Moving Out Accessibility
A fun solo or co-op game that was clearly designed with disabled players in mind.
Score9.5 out of 10
I haven’t been this excited to do a review since Gears 5 made me cry with its incredible accessibility, folks. Moving out is good. SO GOOD. Go buy it. That’s all. That’s the review. Go buy the game and play it and bask in its inclusiveness.
No? You want to know more? Fine.
First and foremost, let’s talk about the inclusion in the character creation. What you see above is a hijabi wearing a hard hat, using a wheelchair. You can wear a hijab and just be in a wheelchair without the whole point of the game being to try and cure you from being in a wheelchair!
Then there’s this wonderful message about Assist Mode and how every player is different and the developers want everyone to enjoy the game in the way that suits them best. I want to print this screenshot and hang it on my wall. Being welcomed like this in a game is such a wonderful feeling but so rare.
And those Assist Mode features! They’re just wonderful! You really can play the game however you need to and not be shamed or penalized. You can just play it and have fun. What a time to be alive!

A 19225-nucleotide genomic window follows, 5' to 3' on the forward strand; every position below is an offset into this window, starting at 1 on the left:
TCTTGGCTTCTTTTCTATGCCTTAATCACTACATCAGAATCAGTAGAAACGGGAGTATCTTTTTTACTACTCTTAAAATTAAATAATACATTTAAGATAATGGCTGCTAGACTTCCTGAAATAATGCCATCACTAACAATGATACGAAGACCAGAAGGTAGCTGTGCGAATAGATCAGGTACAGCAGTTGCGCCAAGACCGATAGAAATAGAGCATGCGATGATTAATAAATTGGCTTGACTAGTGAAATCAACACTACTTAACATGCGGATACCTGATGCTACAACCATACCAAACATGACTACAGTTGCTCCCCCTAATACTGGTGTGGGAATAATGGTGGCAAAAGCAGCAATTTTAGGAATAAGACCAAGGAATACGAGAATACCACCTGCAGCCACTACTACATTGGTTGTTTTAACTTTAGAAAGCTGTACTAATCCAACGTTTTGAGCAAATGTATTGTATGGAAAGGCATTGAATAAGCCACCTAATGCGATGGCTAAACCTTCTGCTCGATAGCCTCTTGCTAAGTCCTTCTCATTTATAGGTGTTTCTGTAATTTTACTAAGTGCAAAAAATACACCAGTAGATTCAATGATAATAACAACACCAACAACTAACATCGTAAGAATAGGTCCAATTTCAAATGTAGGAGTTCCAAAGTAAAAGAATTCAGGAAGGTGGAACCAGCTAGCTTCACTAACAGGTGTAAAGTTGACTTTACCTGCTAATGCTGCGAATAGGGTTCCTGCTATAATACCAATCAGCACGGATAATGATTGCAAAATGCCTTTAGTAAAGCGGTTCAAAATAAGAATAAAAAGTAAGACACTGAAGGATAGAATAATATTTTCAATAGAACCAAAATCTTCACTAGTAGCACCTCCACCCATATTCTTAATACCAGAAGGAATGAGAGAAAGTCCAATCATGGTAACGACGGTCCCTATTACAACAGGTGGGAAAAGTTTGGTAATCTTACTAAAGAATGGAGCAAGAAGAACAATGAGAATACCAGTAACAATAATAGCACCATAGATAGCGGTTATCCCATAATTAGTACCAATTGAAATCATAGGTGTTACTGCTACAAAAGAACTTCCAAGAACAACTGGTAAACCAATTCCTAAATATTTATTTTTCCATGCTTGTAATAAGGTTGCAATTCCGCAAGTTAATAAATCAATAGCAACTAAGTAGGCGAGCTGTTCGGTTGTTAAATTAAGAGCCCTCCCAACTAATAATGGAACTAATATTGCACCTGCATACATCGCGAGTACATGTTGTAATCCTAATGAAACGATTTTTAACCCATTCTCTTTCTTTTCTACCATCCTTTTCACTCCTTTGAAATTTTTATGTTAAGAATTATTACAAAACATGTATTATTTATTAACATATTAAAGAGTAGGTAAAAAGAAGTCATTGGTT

Outside of the Assist Mode options, the game offers plenty more customization around accessibility:
The subtitles, which are on by default, can be turned off, but wait, there’s more!
Players can scale the entire UI, including the text.
And there’s a dyslexic friendly font option.
While there is no remapping (on console, there is full remapping on the PC version) the game provides several controller layouts, including two one handed options – one for the left side of the controller and one for the right. There’s also a toggle for grabbing the objects you need to carry to the moving truck and another for throwing the objects you…throw…into the moving truck.
The subtitles are incredibly well done, with a good size and are easily legible thanks to the bold font choice and black dropshadow.
There’s only one suggestion I have that may make Moving Out inclusive of players without sight: Adding a ping system like the one featured in Gears 5’s Fabricator to the moving truck and some sort of audio cue when players are near objects needing to be moved. There’s controller vibration that’s helpful but only when you run into objects. Adding audio feedback could make this amazingly accessible game that much more so.